The Foundation for Art and Psychoanalysis is a non-profit association that seeks to foster cultural and artistic exchanges and projects that promote psychoanalysis through seminars, events, cooperative partnerships, publications and other projects.
By “psychoanalysis,” we mean the field established by Sigmund Freud at the turn of the nineteenth to the twentieth century, when he became interested in a dimension of human experience that had previously gone unnoticed: the dynamic unconscious. Jacques Lacan described this unconscious as being “structured like a language”; its most subversive effect is to dispossess humans of the illusion that they have any conscious mastery of their lot.
What Freud discovered and called the “unconscious” is a novel form of knowledge, an unwitting knowledge. If the Freudian subject is no longer master in its own house, it nonetheless inherits the knowledge of what is most singular in its desire. Deciphering this knowledge requires the specific structure of psychoanalytic treatment. As Lacan stated, following on Freud, this knowledge is as opposed to the discourse of science as it is to that of religion. On the one hand, religion strives to promote a universal solution that can spare individuals the effort of inventing singular responses to the discomfort of their condition; on the other, science, in its quest for an exactness that rejects all exceptions, strives for knowledge that is equally valid for all. In other words, in religion, the subject is cut off from their singular solutions for the sake of a “universal neurosis,” while in science, it is reduced to its natural conditions, and is thereby excluded as subject (of language). This is where the field opened up by Freud rejoins the discourse of science: by reintroducing (within the plurality of knowledge) the question of the subject that is systematically excluded by the method of scientific reasoning, psychoanalysis reveals both the place where it is bound to science and its own field, which is radically exterior to science.
Two propositions concerning Freud’s discovery ensue from this exploration of the links between science and psychoanalysis. First, the unconscious is history: in ridding itself of its gods and of all the ontologies rendered null and void by the discourse of science, the modern subject, unlike the subject in premodern societies, now must invent singular solutions that serve to avert the encounter with the horror of the real (of castration, of lack, of the emptiness of origins). For that reason — and this is the second proposition — the unconscious [furthermore] is political: not only because echoes of civilization resound through it, but also because the social dimension of communal life is sustained and renewed though the formations of the unconscious (symptoms, bungled actions, etc.).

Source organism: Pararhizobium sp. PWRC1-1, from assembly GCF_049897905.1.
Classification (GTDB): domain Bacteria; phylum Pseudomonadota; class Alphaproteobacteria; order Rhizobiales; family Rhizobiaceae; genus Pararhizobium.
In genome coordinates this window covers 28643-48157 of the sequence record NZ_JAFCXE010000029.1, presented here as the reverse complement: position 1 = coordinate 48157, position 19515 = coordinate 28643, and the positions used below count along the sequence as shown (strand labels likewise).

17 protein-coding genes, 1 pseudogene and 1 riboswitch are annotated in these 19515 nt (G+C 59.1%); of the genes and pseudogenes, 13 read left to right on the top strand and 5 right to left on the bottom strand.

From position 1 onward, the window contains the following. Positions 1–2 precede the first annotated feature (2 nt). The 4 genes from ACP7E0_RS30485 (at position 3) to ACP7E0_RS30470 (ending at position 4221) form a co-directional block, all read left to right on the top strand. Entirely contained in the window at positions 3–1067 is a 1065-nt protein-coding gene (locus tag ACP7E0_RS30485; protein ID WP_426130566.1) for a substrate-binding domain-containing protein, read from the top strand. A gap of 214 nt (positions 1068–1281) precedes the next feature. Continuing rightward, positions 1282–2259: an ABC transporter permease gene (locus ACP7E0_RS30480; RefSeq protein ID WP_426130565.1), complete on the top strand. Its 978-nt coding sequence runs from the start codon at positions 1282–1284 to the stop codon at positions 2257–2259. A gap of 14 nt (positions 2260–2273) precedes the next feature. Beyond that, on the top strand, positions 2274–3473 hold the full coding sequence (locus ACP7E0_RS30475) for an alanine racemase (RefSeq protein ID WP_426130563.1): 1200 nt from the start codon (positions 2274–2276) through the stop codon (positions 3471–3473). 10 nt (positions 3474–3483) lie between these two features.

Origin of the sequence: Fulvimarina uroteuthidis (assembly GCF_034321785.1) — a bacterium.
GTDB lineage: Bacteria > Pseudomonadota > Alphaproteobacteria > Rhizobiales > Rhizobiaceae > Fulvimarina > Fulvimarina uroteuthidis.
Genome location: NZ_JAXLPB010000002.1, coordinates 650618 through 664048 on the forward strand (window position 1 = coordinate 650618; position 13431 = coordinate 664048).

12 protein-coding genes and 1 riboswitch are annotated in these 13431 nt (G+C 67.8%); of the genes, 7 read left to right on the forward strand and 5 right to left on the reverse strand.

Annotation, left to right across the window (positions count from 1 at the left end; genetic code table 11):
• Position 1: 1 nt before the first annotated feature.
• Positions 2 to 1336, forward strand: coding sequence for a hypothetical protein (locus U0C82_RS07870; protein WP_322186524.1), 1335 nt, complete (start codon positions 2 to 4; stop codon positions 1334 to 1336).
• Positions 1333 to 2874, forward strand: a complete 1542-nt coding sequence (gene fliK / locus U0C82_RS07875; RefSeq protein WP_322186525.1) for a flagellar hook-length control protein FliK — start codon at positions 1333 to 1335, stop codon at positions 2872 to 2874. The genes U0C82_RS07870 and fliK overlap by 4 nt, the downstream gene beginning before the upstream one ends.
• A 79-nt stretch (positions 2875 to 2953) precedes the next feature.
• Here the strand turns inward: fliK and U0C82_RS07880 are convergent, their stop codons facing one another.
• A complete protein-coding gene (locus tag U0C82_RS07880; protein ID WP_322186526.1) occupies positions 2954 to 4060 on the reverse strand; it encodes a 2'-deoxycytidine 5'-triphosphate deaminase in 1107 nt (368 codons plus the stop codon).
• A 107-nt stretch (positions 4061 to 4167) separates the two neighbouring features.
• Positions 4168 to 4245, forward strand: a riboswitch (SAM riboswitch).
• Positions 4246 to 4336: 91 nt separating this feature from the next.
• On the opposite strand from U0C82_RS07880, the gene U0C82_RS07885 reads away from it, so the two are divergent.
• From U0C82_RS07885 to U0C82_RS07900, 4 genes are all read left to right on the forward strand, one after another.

Psychoanalysis, which functions to collect the productions of this unconscious, here reveals the extent to which it also opens up a new form of social bond: it provides the subject with a discourse that can allow connections to others and to knowledge to be sustained, while also confronting us with the real that constitutes us, but which cannot be grasped or understood. Such a discourse lacks the glimmerings of religion and the illusions of wholeness conveyed by the ultimate manifestation of the discourse of science, the capitalist discourse.
Psychoanalysis is certainly not the only means of assuaging the encounter with the real; art provides another path. Freud had great esteem for the artist’s work, which he readily spoke of as being the precursor of psychoanalysis. He argued that artists, who find singular ways of sublimation, are not only “far in advance of us everyday people” but also “draw upon sources” that psychoanalysis has yet to explore. We have known since Freud that, like psychoanalysts, artists instruct us about the discontents of civilization, the state of the social bond, and even the ways in which subjectivity is altered by its epoch. Lacan’s return to Freud took this a step further: he detected in artistic creation the essential coordinates of the act whereby subjects come to wrench themselves free from all their determinants.
This crossroads where politics and the question of the act meet is precisely the place where the Foundation for Art and Psychoanalysis finds its intended purpose: to foster cultural and artistic exchanges and projects that seek to promote psychoanalysis through seminars, events, cooperative partnerships, publications and other projects.
Camille Germanos Al Hasan
Dina Germanos Besson
Translated from the French by John Holland
Professional freelance translator, Ph.D. in English from Princeton University (USA) and DEA (MA level) in psychoanalysis from University of Paris 8 (France).
Members and Board of Directors of the Foundation:
- Camille Germanos Al Hasan (Member, Director)Director of “House Of Publications”, Political analyst, with Masters degrees in comparative research in development from the EHESS (School of Advanced Studies in Social Sciences, France) and in aesthetic philosophy and psychoanalysis from Paul Valéry University, Montpellier III (France).
- Dina Germanos Besson (Member)Psychoanalyst, Clinical psychologist, doctor (PHD) in clinical psychopathology at the LCPI (Clinical Laboratory on Psychopathology and the Intercultural), University of Toulouse-Jean Jaurès (France).
- Fedja Klikovac (Member, Director) Curator, Director of Handel Street Projects
- Tarek Al Hasan (Member, Director)
- Thierry Lamote (Member)Lecturer at the University Paris-Diderot, Clinical psychologist, doctorate in fundamental psychopathology and psychoanalysis from the University of Toulouse-Jean Jaurès (France).